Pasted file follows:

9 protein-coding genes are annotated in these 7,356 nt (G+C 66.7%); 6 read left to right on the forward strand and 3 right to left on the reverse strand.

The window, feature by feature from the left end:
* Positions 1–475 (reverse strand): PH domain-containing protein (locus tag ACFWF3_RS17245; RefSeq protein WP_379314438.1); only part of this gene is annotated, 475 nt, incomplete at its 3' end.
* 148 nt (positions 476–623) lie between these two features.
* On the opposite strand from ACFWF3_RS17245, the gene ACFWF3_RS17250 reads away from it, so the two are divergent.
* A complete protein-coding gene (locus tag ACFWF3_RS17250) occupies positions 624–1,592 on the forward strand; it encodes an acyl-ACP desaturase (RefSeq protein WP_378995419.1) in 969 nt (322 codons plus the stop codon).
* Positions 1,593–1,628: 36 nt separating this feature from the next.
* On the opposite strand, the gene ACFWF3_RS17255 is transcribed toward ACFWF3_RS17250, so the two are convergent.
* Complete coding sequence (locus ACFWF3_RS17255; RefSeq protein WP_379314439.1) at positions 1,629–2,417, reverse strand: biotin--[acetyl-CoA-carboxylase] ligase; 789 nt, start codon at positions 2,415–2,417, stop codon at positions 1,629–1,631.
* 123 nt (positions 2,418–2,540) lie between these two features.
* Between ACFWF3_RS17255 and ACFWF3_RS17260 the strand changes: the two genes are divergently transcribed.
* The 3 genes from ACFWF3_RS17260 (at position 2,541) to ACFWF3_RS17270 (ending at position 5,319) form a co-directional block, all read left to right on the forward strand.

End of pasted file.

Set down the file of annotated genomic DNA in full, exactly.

9 protein-coding genes are annotated in these 7,356 nt (G+C 66.7%); 6 read left to right on the forward strand and 3 right to left on the reverse strand.

The window, feature by feature from the left end:
* Positions 1–475 (reverse strand): PH domain-containing protein (locus tag ACFWF3_RS17245; RefSeq protein WP_379314438.1); only part of this gene is annotated, 475 nt, incomplete at its 3' end.
* 148 nt (positions 476–623) lie between these two features.
* On the opposite strand from ACFWF3_RS17245, the gene ACFWF3_RS17250 reads away from it, so the two are divergent.
* A complete protein-coding gene (locus tag ACFWF3_RS17250) occupies positions 624–1,592 on the forward strand; it encodes an acyl-ACP desaturase (RefSeq protein WP_378995419.1) in 969 nt (322 codons plus the stop codon).
* Positions 1,593–1,628: 36 nt separating this feature from the next.
* On the opposite strand, the gene ACFWF3_RS17255 is transcribed toward ACFWF3_RS17250, so the two are convergent.
* Complete coding sequence (locus ACFWF3_RS17255; RefSeq protein WP_379314439.1) at positions 1,629–2,417, reverse strand: biotin--[acetyl-CoA-carboxylase] ligase; 789 nt, start codon at positions 2,415–2,417, stop codon at positions 1,629–1,631.
* 123 nt (positions 2,418–2,540) lie between these two features.
* Between ACFWF3_RS17255 and ACFWF3_RS17260 the strand changes: the two genes are divergently transcribed.
* The 3 genes from ACFWF3_RS17260 (at position 2,541) to ACFWF3_RS17270 (ending at position 5,319) form a co-directional block, all read left to right on the forward strand.